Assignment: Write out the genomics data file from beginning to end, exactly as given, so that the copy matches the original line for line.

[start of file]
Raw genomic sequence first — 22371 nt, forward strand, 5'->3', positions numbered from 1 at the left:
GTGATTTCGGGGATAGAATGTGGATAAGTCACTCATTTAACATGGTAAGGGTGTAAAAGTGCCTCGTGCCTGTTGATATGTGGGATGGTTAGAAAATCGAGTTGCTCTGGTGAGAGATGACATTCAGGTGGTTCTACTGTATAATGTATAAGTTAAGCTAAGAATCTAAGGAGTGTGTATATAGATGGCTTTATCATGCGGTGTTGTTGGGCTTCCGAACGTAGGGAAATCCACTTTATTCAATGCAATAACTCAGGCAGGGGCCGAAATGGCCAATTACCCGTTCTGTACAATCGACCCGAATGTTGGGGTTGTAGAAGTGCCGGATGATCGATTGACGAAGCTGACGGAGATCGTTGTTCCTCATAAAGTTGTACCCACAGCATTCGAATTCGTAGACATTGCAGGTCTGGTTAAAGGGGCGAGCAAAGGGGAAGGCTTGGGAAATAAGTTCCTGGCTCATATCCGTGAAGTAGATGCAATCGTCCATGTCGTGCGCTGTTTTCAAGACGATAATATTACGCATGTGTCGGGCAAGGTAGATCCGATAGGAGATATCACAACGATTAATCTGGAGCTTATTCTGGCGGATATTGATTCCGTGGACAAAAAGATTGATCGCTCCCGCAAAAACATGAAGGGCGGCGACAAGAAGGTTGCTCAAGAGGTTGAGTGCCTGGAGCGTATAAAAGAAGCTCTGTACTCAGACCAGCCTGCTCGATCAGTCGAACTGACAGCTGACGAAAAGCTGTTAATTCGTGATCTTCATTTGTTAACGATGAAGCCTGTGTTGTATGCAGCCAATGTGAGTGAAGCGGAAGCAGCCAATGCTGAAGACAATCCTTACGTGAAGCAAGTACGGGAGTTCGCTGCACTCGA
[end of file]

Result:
Raw genomic sequence first — 22371 nt, forward strand, 5'->3', positions numbered from 1 at the left:
GTGATTTCGGGGATAGAATGTGGATAAGTCACTCATTTAACATGGTAAGGGTGTAAAAGTGCCTCGTGCCTGTTGATATGTGGGATGGTTAGAAAATCGAGTTGCTCTGGTGAGAGATGACATTCAGGTGGTTCTACTGTATAATGTATAAGTTAAGCTAAGAATCTAAGGAGTGTGTATATAGATGGCTTTATCATGCGGTGTTGTTGGGCTTCCGAACGTAGGGAAATCCACTTTATTCAATGCAATAACTCAGGCAGGGGCCGAAATGGCCAATTACCCGTTCTGTACAATCGACCCGAATGTTGGGGTTGTAGAAGTGCCGGATGATCGATTGACGAAGCTGACGGAGATCGTTGTTCCTCATAAAGTTGTACCCACAGCATTCGAATTCGTAGACATTGCAGGTCTGGTTAAAGGGGCGAGCAAAGGGGAAGGCTTGGGAAATAAGTTCCTGGCTCATATCCGTGAAGTAGATGCAATCGTCCATGTCGTGCGCTGTTTTCAAGACGATAATATTACGCATGTGTCGGGCAAGGTAGATCCGATAGGAGATATCACAACGATTAATCTGGAGCTTATTCTGGCGGATATTGATTCCGTGGACAAAAAGATTGATCGCTCCCGCAAAAACATGAAGGGCGGCGACAAGAAGGTTGCTCAAGAGGTTGAGTGCCTGGAGCGTATAAAAGAAGCTCTGTACTCAGACCAGCCTGCTCGATCAGTCGAACTGACAGCTGACGAAAAGCTGTTAATTCGTGATCTTCATTTGTTAACGATGAAGCCTGTGTTGTATGCAGCCAATGTGAGTGAAGCGGAAGCAGCCAATGCTGAAGACAATCCTTACGTGAAGCAAGTACGGGAGTTCGCTGCACTCGA